In a recent interview, Kerstin Caine-Winterberger described her more than 40 years´ clinical experience in the rehabilitation of upper limb amputees, and the dramatic impact that the introduction of bone-anchored prostheses has made on her patients’ quality of life.
As an occupational therapist, Kerstin’s focus has been the rehabilitation of hand injuries and amputations of the upper limb. She received her OT training during the 1970’s in London, where she also worked clinically for a year after graduation.
In 1975, she started working with myoelectric prostheses, which helped patients regain both grip-function and cosmesis in their prosthetic limb. She began to work closely with Stewe Jönsson, a prosthetist, working at the Prosthetic & Orthotic Dept, Sahlgrenska University Hospital. In 1990, Stewe Jönsson, prosthetist specializing in upper limbs, asked Kerstin to join the osseointegration team; led by pioneer professors Per-Ingvar and Rickard Brånemark. That is where Kerstin’s journey working with osseointegrated amputees started.
Together the team developed a standardized protocol ranging from the first team-visit, to surgery, rehabilitation, prosthetic fitting, and follow-up visits. The protocol was based on team assessments using X-rays, measurements, functional tests, and questionnaires. Patients were reviewed at regular intervals, meeting a team consisting of orthopedic surgeons, a prosthetist, an occupational therapist, a nurse, and a clinical coordinator. The team also called the patients once a year to ask questions concerning the skin-penetration area, if there was any indication of pain, and general prosthetic use.
“But nowadays living in a more digital world, “Teams” and “Zoom”, could also be a good way to follow up in the long-term patients. However, it is very important with a personal tone in the relationship with the patients for the best treatment results”. Today, this method of team assessments is the recommended approach. Kerstin feels that interaction with the patient is crucial. “At the team visits each team-member should have sufficient time for each patient, to be able to give specific training instructions and advice; in addition to going through all the necessary questionnaires and tests”.
In your opinion, which patients are best suited for osseointegration (OI)?
” Those patients who have a functional need such as a short stump, are difficult to fit with socket prosthesis, and have skin problems are best suited for OI. It is also essential that they are well motivated and compliant. The patient must be willing to follow the program and given instructions. A psychologist in the team would also be helpful, to secure the acceptance of the treatment, ensure that the patient is compliant, and can accept the cosmetic appearance of the implant and the prosthesis. To be able to meet another patient with OI, with the same level of amputation, is also of great value. They can ask personal questions and see the abutment in real life. It´s important to have an accurate expectation of the results, and maybe someone with whom to share the experience”.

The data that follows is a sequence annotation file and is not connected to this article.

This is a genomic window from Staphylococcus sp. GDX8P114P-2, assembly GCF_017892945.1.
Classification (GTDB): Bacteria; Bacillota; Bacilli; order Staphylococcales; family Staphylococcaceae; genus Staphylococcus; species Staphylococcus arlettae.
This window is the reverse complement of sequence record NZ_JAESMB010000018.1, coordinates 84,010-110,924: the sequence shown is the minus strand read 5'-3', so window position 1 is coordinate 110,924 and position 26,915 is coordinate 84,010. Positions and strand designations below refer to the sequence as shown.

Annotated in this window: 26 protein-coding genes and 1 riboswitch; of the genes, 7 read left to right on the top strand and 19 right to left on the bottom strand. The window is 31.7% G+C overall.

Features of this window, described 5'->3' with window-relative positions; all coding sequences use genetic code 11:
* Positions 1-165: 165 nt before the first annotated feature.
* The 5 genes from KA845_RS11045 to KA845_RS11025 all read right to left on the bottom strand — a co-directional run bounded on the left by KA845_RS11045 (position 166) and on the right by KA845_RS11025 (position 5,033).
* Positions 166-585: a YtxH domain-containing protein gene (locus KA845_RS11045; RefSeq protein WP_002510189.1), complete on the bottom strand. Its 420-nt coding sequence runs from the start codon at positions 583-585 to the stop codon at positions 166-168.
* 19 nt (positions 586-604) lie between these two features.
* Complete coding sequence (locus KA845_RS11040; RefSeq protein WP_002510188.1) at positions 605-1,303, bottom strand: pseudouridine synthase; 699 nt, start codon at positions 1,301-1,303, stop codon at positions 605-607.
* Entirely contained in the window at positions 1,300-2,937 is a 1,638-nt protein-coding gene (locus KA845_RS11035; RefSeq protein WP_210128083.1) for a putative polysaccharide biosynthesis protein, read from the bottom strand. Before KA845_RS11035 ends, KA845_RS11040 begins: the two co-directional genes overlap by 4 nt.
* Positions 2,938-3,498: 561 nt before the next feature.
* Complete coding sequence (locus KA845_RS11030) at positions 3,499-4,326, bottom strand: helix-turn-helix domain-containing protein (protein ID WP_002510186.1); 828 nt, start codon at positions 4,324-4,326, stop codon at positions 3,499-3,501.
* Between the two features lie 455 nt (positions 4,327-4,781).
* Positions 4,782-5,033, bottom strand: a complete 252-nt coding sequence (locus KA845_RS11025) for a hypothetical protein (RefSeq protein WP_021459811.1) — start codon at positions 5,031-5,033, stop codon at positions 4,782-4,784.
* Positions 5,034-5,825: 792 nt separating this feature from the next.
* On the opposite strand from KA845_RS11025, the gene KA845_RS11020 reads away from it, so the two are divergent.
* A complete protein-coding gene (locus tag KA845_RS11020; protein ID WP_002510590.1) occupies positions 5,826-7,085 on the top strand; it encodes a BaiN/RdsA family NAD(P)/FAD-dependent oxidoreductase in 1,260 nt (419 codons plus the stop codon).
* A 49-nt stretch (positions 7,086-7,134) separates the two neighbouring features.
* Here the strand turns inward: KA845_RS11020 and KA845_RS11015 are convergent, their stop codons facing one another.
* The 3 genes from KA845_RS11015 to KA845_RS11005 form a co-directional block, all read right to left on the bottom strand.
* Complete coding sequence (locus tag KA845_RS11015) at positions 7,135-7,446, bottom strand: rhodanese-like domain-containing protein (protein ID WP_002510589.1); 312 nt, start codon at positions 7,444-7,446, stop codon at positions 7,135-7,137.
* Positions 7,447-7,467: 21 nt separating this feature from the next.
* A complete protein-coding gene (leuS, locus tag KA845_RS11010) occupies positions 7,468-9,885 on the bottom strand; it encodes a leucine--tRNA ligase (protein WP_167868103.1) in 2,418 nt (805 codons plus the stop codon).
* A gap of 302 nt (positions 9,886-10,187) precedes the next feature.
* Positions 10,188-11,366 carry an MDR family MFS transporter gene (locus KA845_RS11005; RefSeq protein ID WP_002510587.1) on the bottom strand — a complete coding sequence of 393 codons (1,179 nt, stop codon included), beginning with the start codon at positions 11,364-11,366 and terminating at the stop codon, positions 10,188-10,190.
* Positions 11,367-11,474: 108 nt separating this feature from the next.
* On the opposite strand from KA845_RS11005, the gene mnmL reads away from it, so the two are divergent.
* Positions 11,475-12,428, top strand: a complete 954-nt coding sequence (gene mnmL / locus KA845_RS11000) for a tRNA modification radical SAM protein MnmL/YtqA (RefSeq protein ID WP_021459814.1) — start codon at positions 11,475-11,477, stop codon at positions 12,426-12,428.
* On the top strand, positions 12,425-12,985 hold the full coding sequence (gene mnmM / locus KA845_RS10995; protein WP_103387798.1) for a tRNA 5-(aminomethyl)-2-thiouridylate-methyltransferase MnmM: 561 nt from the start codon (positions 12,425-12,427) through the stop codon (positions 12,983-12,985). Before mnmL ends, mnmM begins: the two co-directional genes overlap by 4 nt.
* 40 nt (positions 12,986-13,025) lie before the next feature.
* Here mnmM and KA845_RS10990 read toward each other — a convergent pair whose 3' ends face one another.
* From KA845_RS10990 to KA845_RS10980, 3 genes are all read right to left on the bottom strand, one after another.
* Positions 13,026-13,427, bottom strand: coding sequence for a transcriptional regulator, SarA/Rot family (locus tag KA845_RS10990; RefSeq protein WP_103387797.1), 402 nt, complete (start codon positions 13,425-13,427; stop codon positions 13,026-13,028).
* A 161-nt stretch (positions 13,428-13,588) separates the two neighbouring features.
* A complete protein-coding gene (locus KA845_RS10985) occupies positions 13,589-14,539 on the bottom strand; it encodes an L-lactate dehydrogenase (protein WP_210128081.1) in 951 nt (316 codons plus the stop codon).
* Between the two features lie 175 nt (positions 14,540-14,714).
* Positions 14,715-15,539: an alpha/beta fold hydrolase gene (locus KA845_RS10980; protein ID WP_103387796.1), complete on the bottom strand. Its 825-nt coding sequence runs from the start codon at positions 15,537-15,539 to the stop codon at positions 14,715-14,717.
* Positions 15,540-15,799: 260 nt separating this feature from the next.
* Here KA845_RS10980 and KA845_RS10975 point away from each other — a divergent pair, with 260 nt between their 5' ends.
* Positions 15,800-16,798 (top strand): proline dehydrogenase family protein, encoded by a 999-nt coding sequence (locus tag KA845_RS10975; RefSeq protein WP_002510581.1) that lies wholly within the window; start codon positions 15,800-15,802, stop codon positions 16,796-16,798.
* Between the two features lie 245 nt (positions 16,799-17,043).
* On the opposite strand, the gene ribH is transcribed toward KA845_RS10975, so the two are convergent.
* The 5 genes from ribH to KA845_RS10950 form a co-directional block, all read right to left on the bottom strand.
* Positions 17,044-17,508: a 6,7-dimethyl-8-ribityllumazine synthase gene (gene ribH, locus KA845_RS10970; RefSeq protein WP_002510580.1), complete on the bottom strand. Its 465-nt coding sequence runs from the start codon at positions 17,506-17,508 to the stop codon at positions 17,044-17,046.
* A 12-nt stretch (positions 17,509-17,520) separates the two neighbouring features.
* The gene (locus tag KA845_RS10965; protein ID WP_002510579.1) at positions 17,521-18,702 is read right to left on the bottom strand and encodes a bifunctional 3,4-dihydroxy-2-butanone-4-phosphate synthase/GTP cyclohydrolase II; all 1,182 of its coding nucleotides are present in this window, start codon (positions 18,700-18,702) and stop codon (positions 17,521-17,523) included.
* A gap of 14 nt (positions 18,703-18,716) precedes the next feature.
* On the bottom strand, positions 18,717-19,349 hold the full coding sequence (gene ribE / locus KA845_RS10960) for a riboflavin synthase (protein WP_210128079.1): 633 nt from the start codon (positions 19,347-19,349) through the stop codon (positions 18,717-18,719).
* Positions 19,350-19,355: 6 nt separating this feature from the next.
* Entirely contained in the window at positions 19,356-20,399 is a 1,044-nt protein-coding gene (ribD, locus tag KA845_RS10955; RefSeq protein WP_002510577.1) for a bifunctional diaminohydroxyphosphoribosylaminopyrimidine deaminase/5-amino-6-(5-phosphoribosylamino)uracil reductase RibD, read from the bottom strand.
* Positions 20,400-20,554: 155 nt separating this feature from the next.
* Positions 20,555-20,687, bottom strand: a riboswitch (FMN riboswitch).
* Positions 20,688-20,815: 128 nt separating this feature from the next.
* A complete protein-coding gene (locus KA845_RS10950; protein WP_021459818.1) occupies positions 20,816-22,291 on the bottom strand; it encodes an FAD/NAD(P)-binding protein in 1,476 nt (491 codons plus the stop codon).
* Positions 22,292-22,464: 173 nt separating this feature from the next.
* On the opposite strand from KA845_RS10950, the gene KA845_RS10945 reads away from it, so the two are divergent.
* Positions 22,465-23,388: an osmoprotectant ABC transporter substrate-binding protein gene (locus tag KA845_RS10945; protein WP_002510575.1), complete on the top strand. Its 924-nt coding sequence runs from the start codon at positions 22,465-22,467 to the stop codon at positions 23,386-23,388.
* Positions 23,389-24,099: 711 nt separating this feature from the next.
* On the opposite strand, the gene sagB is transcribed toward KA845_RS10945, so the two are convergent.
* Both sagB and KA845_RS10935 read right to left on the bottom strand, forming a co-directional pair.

Why would you recommend osseointegration to your patients, what benefits/disadvantages are there compared to a socket prosthesis?
“The advantages are very clear:
- Osseointegration offers better range-of-motion and function than traditional socket prostheses
- There is less discomfort since there is no sweaty socket that gives pain and chafing
- The prosthesis is easy to don/doff
- The patients can manage activities in daily life more easily
- Our research shows that 92% have a better quality of life after treatment
- Better sensory feedback through osseoperception, especially in OI-thumbs
- The patient can use more advanced prostheses, due to the stable attachment which osseointegration gives
- Best of all, the user can wear the prosthesis all day without discomfort”.
What do you think OI will look like for patients in 10 years?
“I sincerely hope that more suitable patients, all over the world, will have the opportunity to receive an osseointegrated upper limb prosthesis. Selected people should be given the opportunity to receive an e-OPRA prosthesis, with a chance to improve function in daily living and quality of life. I also hope that patients with phantom limb pain will be able to use new effective treatments available for home treatment. The digital tools available nowadays, such as Teams and Zoom, can facilitate follow-up and support for the patient without travelling”.
To conclude the interview Kerstin summarizes her career:
“The teamwork has been most rewarding, working together with extremely qualified colleagues to form a complete rehabilitation for the patients. The patients were really fantastic! It has been a privilege to meet and work with all these wonderful people”.